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Was He or Wasn't He?

The Soviets claimed Dmitri Shostakovich as a true believer; others say he was secretly a dissident. The answer may lie in his work.

November 29, 1998|CHRIS PASLES | Chris Pasles is a Times staff writer

When Dmitri Shostakovich died in 1975, he was lauded as one of the leading composers of the 20th century. He had burst upon the scene in 1925 with an amazing First Symphony, written when he was still a 19-year-old student at the Leningrad Conservatory.

His Fifth Symphony, composed in 1937, had become a concert staple, and his "Leningrad" Symphony, written in 1941 to commemorate that city's resistance to the Nazis, had achieved almost sacred status with his countrymen. It was first played and broadcast to the world even as bombs were falling on the besieged city.

Equally settled seemed the question of his political orthodoxy.

The New York Times expressed the general view. It described him in its obituary as "a committed Communist who accepted the sometimes harsh ideological criticism to which his modernistic works were periodically subjected."

"He was a child of the Russian Revolution," the Times declared. "He had been brought up and conditioned by the Soviet ideology and considered his music an expression of the Russian people, in line with the doctrines espoused by the Central Committee of the USSR."

But did he?

Within four years of the composer's death, musicologist Solomon Volkov, a Russian emigre, published a bombshell book: "Testimony: The Memoirs of Dmitri Shostakovich." An as-told-to biography "related to and edited by" Volkov, "Testimony" portrayed a bitter and frightened Shostakovich who cooperated with the Communist regime only as far as he felt was necessary to survive.

"I had thought that my life was replete with sorrow and that it would be hard to find a more miserable man," Shostakovich said. "But when I started going over the life stories of my friends and acquaintances, I was horrified. . . . All I saw was corpses, mountains of corpses. I'm not exaggerating, I mean mountains. And the picture filed me with a horrible depression."

It would be the first volley in a war of Shostakovich revisionism that hasn't ended yet.

Just this month, at the annual meeting of the American Musicological Society in Boston, a debate over the veracity of Volkov's book--and a "'struggle for Shostakovich's soul," according to one participant--raged into the wee hours. Volkov's first critic, musicologist Laurel E. Fay, has a new and presumably more complete Shostakovich biography in the works. A recent documentary--shown in Orange County in October--prominently features famed conductor Valery Gergiev coming down on the side of the composer as more a closet dissident than a Communist collaborator.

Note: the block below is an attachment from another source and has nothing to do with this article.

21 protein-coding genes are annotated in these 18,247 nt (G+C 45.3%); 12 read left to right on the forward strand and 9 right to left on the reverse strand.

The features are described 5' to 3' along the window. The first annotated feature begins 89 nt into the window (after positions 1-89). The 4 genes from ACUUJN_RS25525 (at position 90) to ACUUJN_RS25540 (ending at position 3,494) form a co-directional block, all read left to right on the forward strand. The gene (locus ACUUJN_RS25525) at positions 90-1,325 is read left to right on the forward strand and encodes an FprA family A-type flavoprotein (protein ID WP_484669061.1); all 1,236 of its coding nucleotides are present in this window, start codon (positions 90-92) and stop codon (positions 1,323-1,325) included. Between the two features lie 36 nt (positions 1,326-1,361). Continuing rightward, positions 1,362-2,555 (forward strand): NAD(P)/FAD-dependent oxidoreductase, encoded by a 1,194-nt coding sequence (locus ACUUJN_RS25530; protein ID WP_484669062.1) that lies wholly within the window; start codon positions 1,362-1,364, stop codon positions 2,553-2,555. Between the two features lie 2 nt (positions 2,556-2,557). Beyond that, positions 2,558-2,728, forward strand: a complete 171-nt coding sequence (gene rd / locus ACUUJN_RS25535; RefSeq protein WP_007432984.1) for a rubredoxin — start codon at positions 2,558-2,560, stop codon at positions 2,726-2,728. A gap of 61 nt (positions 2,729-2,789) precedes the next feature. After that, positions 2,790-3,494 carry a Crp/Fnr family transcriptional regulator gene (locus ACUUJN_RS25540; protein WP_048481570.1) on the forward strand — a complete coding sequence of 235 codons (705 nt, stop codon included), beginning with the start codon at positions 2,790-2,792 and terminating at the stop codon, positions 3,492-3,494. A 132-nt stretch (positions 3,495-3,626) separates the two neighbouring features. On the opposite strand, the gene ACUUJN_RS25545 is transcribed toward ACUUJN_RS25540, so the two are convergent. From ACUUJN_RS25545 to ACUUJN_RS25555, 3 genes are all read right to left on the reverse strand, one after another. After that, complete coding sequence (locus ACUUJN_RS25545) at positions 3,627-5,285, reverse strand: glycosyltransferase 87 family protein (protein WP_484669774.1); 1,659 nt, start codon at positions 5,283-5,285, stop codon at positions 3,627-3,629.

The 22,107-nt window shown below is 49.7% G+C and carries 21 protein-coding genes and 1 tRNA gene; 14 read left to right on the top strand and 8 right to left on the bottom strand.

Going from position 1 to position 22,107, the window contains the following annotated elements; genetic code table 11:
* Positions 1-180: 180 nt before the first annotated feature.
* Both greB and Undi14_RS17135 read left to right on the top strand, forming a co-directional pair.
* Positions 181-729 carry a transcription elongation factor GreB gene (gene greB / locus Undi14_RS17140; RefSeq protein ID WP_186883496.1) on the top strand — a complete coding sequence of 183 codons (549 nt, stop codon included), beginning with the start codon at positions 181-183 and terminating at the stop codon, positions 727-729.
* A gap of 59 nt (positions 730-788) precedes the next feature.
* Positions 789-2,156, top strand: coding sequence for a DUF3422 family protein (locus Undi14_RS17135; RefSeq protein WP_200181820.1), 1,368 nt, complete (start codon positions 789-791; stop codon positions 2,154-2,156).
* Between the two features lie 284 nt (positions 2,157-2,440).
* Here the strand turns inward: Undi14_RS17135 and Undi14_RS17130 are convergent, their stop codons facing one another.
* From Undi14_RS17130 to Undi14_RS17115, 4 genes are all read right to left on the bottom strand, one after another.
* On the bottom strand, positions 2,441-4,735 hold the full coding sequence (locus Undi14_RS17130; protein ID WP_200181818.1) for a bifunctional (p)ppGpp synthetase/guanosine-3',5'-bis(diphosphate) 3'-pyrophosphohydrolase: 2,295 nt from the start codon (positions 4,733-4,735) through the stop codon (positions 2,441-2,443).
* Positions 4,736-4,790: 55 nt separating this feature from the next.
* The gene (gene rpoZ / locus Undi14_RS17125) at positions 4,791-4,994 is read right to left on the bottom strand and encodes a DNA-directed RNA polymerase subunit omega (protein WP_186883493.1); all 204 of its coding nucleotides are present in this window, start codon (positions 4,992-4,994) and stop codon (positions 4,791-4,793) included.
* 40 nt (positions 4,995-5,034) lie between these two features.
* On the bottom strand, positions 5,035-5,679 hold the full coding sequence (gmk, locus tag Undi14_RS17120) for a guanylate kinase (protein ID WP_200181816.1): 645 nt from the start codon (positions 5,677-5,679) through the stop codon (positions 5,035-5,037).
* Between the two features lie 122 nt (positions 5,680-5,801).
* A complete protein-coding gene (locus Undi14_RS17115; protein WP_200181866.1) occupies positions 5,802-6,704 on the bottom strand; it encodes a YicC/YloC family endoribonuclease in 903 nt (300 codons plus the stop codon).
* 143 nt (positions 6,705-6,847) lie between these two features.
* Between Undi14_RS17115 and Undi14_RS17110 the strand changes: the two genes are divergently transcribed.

And on CDs and in concert halls around the world, the music is being listened to in the light of all this talk. In fact, in the next few weeks in the Southland, as famed Russian emigre cellist Msistlav Rostropovich brings Shostakovich's Cello Concerto No. 1 to Los Angeles, and the composer's son Maxim conducts the Pacific Symphony in Shostakovich's Tenth Symphony, we'll get our own chance to consider the question of the great composer's true nature.


The barest facts of Shostakovich's career underline the difficulty of answering the which-side-was-he-on question. It is true that he was celebrated by the Soviet state. He won the Order of Lenin--the nation's highest civilian award--twice, and the Stalin Prize twice. He was secretary of the USSR Composers' Union for eight years in the late '50s and early '60s, when he also became a member of the Supreme Soviet. In 1966, he received the title "Hero of Socialist Labor," the first composer to be so honored.

But it was also true that the Soviet authorities scathingly criticized him, more than once. In an ominous 1936 editorial, Pravda denounced his popular but controversial opera "Lady Macbeth of Mtsensk District," in which the lead character conspires to murder her tyrannical father-in-law. It was common knowledge that Stalin was responsible for the editorial.

A second negative editorial followed 10 days later, after Stalin attended a ballet called "'Bright Stream," set to music by Shostakovich.

Said Shostakovich in "Testimony": "Two editorial attacks in 'Pravda' in 10 days--that was too much for one man. Now everyone knew for sure that I would be destroyed. And the anticipation of that noteworthy event--at least for me--has never left me."

The composer responded with his Fifth Symphony, subtitled "Creative Reply of a Soviet Artist to Just Criticism." This work was hailed by the Soviet press as "free from error."

In 1948, he again came under attack, this time for "formalistic perversions and anti-democractic tendencies." He redeemed himself by writing a series of works that adhered to the party line, which led to a Stalin Prize in 1950.

Even after Stalin's death in 1953 and the end of the USSR's most extreme years of repression, Shostakovich came in for sanctions. His Thirteenth Symphony, based on the text of Yevgeny Yevtushenko's "Babi Yar," about Jews killed at Kiev, got an official, anti-Semitic cold shoulder.

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